Dr.Blueberry and I are in Taos, NM for a conference this week, and tomorrow (which also happens to be my birthday), we're headed down to the Pueblo Reservation. We're going as a group with other conference-goers, and some of them are a little fussy about not being able to take pictures (it's a visual communication conference, so they are all about the visual imagery).
They're upset about pictures, while I'm struggling with the idea of going to look at people, as though they are caged (like animals in a zoo, for instance) and there for my viewing pleasure.
I'm feeling a bit dramatic about these feelings, and my dearest friend suggest I might blog about it, rather she suggested I might make some notes about how I'm feeling and make some sort of research project out of the experience. It's a really great idea, but honestly, I don't know how I feel about that either. So I'll start with the blog for now, and see where it goes.
About the picture taking: The Pueblos are saying that because we're academics who study visual imagery, we're professionals, which means instead of the $6 camera fee, the fee is around $300. And, the $6 camera fee is only for amateur photos that will be used only for personal use--no academic use, no publication, no reproduction, etc. allowed. This leads me to the conclusion that I cannot take a camera at all. I am by no means a professional photographer; some of the conference attendees clearly are. But, I blog, I post the pictures I take, I sometimes use them for academic purposes, etc. etc. So, the decision is easy: Remove the temptation to use photographs by not taking photographs. And, we can buy postcards with pueblo images at the reservation. Yes, they might cost a bit more money than if I took it myself, but given that selling "things" is a way for the Native American nation to make money, I'm ok with that!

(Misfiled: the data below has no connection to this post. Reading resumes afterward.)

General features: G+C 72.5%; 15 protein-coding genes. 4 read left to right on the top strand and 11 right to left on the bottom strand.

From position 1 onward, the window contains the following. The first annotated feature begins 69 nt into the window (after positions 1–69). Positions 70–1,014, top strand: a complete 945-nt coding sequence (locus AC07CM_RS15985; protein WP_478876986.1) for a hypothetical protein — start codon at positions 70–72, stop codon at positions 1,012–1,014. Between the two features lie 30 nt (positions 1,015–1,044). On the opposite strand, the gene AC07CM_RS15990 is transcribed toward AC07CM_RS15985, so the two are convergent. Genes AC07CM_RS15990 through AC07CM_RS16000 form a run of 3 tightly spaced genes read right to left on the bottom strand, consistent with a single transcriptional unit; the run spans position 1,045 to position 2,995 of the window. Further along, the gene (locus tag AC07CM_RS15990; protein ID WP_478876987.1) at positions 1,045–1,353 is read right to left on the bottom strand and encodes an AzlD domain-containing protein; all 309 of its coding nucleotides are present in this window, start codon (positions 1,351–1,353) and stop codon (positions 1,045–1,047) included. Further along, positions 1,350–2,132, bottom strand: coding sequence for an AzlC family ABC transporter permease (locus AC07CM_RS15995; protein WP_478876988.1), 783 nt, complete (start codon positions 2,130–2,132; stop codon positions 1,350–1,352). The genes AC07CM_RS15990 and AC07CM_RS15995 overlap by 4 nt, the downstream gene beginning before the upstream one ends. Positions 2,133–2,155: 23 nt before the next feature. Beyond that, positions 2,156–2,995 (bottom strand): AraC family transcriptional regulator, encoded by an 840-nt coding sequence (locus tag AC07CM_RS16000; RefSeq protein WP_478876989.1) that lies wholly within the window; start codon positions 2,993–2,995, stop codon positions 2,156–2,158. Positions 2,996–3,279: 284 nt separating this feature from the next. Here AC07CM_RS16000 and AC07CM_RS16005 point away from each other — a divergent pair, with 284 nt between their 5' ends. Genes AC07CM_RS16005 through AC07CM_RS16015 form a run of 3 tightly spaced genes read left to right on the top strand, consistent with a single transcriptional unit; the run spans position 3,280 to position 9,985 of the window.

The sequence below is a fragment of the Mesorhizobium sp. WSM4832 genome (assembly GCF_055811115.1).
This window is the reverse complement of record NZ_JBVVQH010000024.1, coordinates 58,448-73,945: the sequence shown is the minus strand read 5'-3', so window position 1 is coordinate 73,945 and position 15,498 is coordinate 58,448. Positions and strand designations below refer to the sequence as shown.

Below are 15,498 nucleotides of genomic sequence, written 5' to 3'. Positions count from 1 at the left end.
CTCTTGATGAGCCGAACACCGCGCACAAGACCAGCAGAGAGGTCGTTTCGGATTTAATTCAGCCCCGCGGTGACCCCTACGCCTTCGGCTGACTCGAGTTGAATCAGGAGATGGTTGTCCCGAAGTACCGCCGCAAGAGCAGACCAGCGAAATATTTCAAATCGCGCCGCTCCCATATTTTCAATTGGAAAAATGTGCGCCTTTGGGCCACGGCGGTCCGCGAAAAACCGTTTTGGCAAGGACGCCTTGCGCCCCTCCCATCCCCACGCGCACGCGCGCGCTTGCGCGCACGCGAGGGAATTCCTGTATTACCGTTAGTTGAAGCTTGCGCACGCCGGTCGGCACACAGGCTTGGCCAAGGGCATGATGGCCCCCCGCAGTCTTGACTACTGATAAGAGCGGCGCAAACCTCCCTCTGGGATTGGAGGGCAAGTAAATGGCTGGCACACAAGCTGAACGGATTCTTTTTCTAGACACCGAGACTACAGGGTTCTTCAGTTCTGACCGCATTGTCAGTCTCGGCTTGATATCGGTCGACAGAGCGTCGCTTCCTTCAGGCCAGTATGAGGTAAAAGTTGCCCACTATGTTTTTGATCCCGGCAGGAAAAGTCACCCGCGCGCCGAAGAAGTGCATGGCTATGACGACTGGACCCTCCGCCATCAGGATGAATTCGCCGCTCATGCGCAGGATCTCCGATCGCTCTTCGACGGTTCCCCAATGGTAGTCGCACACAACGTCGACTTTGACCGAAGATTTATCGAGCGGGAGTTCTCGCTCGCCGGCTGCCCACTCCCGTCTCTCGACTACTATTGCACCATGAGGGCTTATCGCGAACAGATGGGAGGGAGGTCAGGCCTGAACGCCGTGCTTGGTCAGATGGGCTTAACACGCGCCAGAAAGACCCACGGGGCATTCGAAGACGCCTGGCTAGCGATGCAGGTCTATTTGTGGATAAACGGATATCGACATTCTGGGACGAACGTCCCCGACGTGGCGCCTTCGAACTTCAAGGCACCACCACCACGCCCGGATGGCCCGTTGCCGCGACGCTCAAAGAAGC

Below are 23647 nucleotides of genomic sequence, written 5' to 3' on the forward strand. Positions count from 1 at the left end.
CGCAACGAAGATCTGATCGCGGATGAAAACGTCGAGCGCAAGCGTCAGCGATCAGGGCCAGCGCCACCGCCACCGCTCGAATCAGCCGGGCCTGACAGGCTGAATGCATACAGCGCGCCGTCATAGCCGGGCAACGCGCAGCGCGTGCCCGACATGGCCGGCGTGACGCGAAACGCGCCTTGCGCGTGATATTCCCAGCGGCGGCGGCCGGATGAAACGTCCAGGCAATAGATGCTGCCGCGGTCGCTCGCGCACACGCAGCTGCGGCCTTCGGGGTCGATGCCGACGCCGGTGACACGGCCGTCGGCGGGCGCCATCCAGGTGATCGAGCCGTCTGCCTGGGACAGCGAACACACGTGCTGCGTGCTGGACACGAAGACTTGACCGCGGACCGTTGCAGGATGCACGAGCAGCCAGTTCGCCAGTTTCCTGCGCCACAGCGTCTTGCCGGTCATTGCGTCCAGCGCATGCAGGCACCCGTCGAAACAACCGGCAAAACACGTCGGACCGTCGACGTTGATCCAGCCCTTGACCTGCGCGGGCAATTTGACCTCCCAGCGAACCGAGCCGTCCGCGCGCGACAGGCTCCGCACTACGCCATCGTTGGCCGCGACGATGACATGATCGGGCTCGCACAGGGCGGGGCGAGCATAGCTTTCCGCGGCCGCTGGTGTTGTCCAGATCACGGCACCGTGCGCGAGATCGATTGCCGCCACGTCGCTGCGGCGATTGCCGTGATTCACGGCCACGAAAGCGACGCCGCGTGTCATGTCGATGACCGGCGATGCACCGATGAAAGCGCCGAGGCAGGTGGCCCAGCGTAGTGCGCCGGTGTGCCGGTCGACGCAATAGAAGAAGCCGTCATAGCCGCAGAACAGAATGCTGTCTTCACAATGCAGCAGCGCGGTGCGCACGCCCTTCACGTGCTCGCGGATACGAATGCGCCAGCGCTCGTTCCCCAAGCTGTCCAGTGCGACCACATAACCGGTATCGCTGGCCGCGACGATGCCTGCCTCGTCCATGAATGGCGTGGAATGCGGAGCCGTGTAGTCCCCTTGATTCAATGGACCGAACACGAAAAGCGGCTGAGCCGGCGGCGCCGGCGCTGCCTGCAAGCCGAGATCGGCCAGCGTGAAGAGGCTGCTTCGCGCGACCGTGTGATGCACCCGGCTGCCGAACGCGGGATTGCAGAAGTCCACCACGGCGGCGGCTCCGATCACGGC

It's the spectacle that concerns me most: the event, the scheme, the image that is regarded only for its impact. Spectacle, academically, is associated with Aristotle's tragedy. I wonder about the tragedy of Native Americans, who had their lands taken from them by white folks....I ponder the tragedy of living off the land that was theirs, was not theirs, and is now theirs again, but only by paying taxes to a government that barely recognizes them as natives to this country, let alone as human. And, then I think about the tragedy that the only reason the Pueblo Indians invite us (spectators) onto their reservation is because they need to make money to pay the government (there is a charge, after all, to visit the reservation).
This post will not be the end of this conversation...I'm really struggling with this issue.